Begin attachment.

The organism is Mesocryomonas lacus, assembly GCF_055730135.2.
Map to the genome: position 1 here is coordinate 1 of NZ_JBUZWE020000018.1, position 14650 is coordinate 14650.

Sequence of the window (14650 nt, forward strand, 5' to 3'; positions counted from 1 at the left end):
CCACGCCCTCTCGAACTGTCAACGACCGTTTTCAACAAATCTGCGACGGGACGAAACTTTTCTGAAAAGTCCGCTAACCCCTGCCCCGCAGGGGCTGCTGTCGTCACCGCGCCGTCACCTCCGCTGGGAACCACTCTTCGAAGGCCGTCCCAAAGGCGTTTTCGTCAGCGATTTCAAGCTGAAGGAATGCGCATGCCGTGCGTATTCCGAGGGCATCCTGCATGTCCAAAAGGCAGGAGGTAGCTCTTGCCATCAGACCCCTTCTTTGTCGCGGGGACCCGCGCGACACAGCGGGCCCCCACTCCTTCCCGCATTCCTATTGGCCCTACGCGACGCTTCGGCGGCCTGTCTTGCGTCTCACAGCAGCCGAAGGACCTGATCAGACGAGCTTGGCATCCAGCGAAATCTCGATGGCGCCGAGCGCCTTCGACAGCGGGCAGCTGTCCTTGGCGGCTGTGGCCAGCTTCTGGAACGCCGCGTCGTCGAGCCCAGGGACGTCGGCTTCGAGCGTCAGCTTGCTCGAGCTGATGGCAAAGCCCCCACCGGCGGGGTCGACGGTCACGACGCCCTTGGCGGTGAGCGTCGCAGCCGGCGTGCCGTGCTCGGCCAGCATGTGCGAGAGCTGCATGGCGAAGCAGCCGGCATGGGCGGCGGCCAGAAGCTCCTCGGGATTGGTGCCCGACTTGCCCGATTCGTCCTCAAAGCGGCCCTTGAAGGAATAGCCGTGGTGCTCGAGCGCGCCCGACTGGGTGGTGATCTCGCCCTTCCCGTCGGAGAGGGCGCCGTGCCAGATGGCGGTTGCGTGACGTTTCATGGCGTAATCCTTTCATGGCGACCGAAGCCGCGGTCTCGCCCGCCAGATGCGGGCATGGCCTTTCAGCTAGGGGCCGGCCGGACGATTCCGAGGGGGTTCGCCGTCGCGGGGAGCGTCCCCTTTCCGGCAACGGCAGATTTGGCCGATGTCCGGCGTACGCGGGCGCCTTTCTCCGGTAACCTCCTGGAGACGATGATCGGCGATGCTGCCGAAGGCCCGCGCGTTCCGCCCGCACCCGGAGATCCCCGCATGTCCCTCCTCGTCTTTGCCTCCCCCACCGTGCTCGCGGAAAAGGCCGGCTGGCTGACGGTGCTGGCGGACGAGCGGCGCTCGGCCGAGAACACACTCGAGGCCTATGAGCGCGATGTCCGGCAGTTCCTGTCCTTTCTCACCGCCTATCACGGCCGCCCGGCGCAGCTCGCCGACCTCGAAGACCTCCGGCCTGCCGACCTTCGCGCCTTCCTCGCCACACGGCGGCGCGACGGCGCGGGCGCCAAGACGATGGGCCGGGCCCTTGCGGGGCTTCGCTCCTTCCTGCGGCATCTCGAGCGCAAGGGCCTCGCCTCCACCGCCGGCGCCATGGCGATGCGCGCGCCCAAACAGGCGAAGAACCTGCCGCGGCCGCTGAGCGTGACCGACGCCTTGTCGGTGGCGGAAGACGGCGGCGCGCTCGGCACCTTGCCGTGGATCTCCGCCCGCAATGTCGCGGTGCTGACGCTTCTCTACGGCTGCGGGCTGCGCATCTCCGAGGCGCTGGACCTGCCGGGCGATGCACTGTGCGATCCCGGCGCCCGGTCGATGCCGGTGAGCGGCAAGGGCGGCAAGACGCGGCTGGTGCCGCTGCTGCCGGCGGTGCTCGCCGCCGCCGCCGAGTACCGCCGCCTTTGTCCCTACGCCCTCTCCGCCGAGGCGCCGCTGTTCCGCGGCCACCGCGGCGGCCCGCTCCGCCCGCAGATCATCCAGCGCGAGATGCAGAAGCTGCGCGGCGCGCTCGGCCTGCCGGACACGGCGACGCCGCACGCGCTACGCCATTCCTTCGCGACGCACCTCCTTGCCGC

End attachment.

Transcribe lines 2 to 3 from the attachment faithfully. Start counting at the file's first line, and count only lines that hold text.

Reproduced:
Map to the genome: position 1 here is coordinate 1 of NZ_JBUZWE020000018.1, position 14650 is coordinate 14650.

Sequence of the window (14650 nt, forward strand, 5' to 3'; positions counted from 1 at the left end):